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Clinton's Goal: All U.S. Homes To Have Internet By 2020

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Presumptive Democratic nominee Hillary Clinton said she wants WiFi in every home as part of her technology and innovation initiative.

The former Secretary of State announced her plan in Denver, where she said she plans to improve the nation's technology infrastructure to provide more public WiFi access and, by 2020, WiFi in every household.

In addition, Clinton said she would expand 5G mobile data and invest in STEM education programs.

“No doubt, lots of good stuff included in Secretary Clinton’s tech agenda," Bobby Franklin, CEO of National Venture Capital Association, told USA Today. "If the details are as good as the blueprint, we would be very supportive of this type of agenda in a Hillary Clinton Administration.”

Tech entrepreneurs in Silicon Valley largely praised Clinton's technology plan, but some were wary that it didn't fully grasp the reality of the tech industry's needs.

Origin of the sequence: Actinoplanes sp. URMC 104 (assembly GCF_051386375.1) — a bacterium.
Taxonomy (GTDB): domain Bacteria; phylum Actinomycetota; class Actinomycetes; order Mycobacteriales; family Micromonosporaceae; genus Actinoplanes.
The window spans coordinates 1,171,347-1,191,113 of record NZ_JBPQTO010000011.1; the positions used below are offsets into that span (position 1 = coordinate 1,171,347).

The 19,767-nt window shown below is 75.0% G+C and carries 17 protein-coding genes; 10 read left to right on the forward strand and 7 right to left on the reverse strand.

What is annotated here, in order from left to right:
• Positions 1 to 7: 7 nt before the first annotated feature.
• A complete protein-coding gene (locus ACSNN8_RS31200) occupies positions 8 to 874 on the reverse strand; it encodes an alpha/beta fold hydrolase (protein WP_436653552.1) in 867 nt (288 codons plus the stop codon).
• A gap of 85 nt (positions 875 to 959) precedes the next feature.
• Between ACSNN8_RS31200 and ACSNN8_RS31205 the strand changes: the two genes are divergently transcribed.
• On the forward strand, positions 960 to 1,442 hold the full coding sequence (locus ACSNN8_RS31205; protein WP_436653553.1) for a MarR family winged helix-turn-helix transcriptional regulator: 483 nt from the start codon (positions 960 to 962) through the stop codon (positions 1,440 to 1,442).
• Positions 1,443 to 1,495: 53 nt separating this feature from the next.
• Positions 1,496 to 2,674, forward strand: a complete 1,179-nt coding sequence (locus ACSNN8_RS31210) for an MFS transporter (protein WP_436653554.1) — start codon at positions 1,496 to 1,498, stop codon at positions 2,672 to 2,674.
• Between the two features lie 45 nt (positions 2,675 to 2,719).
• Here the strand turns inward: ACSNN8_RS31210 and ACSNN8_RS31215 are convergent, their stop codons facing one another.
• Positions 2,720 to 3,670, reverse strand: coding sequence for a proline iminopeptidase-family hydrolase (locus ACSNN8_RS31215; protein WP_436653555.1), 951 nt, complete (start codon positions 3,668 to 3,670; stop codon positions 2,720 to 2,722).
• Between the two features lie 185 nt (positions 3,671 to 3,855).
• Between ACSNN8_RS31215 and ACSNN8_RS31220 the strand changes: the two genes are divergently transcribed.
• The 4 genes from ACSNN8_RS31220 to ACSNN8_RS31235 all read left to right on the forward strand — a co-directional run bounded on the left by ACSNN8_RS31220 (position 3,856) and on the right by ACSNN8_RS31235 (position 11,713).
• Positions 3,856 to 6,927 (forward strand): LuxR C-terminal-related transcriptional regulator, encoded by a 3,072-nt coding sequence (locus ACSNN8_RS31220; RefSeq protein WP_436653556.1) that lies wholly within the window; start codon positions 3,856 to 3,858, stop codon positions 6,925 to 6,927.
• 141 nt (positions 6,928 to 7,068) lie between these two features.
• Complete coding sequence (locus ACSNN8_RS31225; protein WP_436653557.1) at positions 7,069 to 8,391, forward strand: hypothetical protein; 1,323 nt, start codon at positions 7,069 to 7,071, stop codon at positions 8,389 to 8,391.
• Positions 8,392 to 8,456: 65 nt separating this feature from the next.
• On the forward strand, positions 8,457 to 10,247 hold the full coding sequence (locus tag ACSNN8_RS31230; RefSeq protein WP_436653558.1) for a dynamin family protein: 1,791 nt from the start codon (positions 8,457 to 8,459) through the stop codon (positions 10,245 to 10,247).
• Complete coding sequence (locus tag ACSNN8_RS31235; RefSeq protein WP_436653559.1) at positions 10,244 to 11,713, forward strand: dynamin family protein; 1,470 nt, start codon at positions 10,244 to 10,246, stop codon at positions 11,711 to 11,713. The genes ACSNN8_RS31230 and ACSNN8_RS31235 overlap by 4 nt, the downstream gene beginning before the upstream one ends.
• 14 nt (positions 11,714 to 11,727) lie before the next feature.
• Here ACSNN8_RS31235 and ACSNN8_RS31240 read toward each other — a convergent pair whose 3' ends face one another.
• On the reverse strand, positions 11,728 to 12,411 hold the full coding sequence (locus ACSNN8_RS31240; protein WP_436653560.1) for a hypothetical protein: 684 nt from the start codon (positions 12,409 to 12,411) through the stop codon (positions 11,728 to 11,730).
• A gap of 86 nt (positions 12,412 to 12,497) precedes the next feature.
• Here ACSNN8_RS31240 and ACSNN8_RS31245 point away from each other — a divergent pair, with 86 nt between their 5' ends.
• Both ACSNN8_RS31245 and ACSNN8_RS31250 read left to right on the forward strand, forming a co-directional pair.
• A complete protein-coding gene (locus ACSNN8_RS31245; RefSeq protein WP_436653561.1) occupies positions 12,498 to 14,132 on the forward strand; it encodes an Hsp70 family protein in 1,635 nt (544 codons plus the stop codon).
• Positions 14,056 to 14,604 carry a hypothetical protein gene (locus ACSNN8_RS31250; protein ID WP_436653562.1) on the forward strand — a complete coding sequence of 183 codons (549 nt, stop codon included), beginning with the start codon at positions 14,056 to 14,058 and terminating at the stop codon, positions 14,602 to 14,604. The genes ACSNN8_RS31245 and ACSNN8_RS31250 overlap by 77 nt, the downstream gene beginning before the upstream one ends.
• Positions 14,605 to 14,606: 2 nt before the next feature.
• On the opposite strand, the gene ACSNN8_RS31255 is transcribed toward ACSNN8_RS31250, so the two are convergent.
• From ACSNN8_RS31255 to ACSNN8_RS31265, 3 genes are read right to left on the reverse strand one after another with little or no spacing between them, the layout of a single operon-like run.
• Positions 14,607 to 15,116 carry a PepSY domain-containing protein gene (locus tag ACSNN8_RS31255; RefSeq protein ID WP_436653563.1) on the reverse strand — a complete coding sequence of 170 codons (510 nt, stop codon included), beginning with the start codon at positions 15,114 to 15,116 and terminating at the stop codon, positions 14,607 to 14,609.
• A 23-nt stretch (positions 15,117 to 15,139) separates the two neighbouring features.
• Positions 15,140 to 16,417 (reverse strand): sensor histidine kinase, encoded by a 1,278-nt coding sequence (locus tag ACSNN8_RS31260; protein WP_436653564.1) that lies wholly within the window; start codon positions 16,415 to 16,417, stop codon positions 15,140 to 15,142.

"All the talk about STEM education is nice, but let’s be realistic," said R. Ray Wang, CEO of Constellation Research. "We need a system that enables more than just college. There are technical jobs that don’t require a traditional four-year degree and what we need to do is foster this type of learning. More private-public partnerships in creating these training programs will help in crafting skill sets and jobs as they evolve."

While Clinton's plan might not meet every need of some tech entrepreneurs already in the business, certain aspects could appeal to future entrepreneurs.

Although Clinton is opposed to the idea of free college tuition for poor students, she is willing to forgive student loan debt for entrepreneurs who launch start-up businesses “that provide measurable social impact and benefit” in poor communities. Those who meet the qualifications would be eligible for up to $17,500 of loan forgiveness after five years.

And for other entrepreneurs, they could qualify for a three-year, interest-free deferment on their federal student loans, as could early joiners, including the first 10 or 20 employees of a startup.

Karen Kornbluh, former U.S. ambassador to the Organization for Economic Cooperation and Development and an adviser to the Clinton campaign, told The New York Times: “This is a pragmatic plan that could help leverage what happens in Silicon Valley so that there’s innovation and job growth throughout the country.”

Sources: USA Today,, New York Times / Photo credit: Gage Skidmore/Flickr

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